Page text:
Last December 2017, archeologists found a comb and a piece of bone in the old marketplace of Ribe in Denmark. Both items date back to c. 800 CE to the time that Ribe was a busy medieval trading town. More importantly, they both have runic inscriptions. The letters on the bone are hard to decipher and may form a name. The comb shows the words ‘comb’ and ‘to comb’.
The runologist who inspected the comb confirms the runes are written in Younger Futhark. In the early Middle Ages, the Scandinavians used Furthark for as their runic alphabet. It comprised of 24 characters that slimmed down to a compact set of 16 characters by the eighth and ninth centuries.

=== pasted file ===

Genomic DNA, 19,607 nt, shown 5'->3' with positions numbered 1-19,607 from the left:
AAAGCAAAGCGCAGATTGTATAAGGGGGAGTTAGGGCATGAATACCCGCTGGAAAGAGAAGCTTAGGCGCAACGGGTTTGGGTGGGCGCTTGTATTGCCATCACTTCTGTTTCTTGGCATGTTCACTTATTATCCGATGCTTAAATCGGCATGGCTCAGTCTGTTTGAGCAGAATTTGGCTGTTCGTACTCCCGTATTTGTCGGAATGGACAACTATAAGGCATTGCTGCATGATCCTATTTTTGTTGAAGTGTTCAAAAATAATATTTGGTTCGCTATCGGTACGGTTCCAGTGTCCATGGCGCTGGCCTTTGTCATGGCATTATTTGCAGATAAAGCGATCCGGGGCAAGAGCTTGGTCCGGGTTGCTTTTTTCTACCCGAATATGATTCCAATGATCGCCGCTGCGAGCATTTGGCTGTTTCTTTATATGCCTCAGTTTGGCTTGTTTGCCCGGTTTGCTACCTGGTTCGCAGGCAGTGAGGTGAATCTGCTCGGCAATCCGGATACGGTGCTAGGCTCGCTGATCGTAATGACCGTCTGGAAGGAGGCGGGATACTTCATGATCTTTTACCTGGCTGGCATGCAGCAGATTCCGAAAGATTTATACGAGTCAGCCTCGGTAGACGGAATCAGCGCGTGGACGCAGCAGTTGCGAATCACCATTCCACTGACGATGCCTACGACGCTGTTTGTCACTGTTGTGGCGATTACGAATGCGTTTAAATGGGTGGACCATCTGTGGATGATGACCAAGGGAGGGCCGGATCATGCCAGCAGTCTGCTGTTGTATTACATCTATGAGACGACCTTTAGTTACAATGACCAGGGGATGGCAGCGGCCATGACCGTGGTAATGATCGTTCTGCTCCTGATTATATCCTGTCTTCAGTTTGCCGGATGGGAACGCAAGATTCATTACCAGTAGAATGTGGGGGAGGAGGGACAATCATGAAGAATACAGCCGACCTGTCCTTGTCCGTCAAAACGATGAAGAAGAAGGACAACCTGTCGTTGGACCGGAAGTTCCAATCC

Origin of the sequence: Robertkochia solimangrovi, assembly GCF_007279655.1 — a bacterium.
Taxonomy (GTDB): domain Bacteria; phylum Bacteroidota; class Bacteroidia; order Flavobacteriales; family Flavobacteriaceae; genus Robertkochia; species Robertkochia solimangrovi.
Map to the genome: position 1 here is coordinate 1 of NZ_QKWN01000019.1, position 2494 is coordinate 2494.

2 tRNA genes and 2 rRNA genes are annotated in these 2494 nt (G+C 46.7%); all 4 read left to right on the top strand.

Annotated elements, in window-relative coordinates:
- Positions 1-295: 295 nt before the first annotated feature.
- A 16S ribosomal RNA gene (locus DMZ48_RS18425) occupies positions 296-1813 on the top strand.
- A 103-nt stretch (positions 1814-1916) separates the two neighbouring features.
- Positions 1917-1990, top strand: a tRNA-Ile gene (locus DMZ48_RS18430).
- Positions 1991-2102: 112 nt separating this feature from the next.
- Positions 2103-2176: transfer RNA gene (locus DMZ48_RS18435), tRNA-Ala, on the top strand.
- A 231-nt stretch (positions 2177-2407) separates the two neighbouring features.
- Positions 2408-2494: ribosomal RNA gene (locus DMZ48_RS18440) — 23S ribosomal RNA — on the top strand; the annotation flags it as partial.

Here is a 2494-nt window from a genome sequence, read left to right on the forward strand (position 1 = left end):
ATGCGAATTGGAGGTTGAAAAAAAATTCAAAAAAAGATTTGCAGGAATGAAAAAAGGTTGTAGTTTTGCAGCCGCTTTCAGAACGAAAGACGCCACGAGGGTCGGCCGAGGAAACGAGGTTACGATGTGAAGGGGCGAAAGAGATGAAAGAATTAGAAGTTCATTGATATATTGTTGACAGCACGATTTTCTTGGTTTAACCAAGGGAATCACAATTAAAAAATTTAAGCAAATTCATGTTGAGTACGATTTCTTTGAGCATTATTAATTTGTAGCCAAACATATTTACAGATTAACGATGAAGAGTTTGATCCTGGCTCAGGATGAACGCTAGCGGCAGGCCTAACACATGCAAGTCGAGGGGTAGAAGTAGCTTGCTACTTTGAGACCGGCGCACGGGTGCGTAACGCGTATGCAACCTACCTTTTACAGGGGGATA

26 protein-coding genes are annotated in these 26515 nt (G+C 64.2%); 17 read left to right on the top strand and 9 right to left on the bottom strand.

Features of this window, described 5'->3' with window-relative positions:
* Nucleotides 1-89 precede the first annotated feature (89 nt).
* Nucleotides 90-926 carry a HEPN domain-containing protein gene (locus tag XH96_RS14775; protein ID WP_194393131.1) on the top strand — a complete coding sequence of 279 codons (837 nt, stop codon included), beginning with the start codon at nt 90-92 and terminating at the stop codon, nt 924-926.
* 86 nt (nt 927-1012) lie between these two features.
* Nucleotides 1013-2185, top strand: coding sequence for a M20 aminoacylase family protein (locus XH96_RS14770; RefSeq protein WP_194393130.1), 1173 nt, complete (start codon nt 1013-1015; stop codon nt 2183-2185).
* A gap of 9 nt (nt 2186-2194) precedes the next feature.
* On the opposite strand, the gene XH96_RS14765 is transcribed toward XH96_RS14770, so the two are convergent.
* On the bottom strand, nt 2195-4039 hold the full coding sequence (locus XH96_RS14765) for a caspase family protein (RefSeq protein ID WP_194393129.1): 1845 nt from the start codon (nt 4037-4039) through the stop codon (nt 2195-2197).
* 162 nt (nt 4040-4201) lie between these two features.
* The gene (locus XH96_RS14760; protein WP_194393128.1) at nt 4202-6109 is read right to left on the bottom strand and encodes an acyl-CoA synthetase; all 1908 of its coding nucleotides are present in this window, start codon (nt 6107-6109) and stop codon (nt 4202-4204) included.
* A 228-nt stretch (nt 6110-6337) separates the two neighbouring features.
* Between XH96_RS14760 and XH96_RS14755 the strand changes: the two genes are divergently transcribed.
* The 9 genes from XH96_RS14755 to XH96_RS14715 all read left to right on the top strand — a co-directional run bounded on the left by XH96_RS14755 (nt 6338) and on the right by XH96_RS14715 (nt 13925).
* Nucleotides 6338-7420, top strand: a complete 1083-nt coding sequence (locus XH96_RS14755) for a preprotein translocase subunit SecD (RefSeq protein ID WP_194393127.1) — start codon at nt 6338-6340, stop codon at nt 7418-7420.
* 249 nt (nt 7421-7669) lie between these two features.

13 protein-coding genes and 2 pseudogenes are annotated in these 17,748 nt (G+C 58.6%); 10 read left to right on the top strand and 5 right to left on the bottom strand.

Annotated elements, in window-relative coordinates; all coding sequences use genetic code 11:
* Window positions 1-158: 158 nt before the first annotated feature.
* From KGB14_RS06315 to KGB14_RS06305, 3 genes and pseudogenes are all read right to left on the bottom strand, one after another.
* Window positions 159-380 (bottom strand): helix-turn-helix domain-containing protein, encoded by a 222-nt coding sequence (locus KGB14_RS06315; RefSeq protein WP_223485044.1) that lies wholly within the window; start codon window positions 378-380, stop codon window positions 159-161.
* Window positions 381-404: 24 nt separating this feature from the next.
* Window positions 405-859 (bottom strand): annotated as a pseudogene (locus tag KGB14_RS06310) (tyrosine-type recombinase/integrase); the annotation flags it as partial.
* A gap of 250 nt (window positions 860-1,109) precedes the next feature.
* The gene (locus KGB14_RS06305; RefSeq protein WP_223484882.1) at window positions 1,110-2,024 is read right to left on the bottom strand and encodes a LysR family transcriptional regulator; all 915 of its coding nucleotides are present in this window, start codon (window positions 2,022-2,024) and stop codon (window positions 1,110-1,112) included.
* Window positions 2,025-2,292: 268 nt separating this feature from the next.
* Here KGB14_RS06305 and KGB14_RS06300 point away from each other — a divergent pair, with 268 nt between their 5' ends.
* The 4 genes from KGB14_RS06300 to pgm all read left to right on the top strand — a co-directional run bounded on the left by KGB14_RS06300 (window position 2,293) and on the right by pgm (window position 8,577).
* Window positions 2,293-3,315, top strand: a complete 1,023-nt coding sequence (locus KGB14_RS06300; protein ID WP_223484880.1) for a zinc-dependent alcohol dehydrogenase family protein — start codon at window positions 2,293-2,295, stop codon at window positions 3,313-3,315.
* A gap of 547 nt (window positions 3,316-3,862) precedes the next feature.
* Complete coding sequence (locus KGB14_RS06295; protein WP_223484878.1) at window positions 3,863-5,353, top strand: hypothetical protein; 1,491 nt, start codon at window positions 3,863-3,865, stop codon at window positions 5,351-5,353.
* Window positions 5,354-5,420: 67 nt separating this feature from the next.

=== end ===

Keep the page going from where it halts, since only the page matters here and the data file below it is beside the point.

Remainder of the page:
This discovery might reveal an essential clue to understanding why Futhark changed at all. Scientists have long thought there might be a possible connection between the rise of urban areas and the change in the runic alphabet.
It is worth the wait to see what the scholarly debate brings forth. Until then, you can read the online news on this topic. Start with Videnskab, and then to Science Nordic and National Geographic. Here is a nice video from Science Nordic to watch: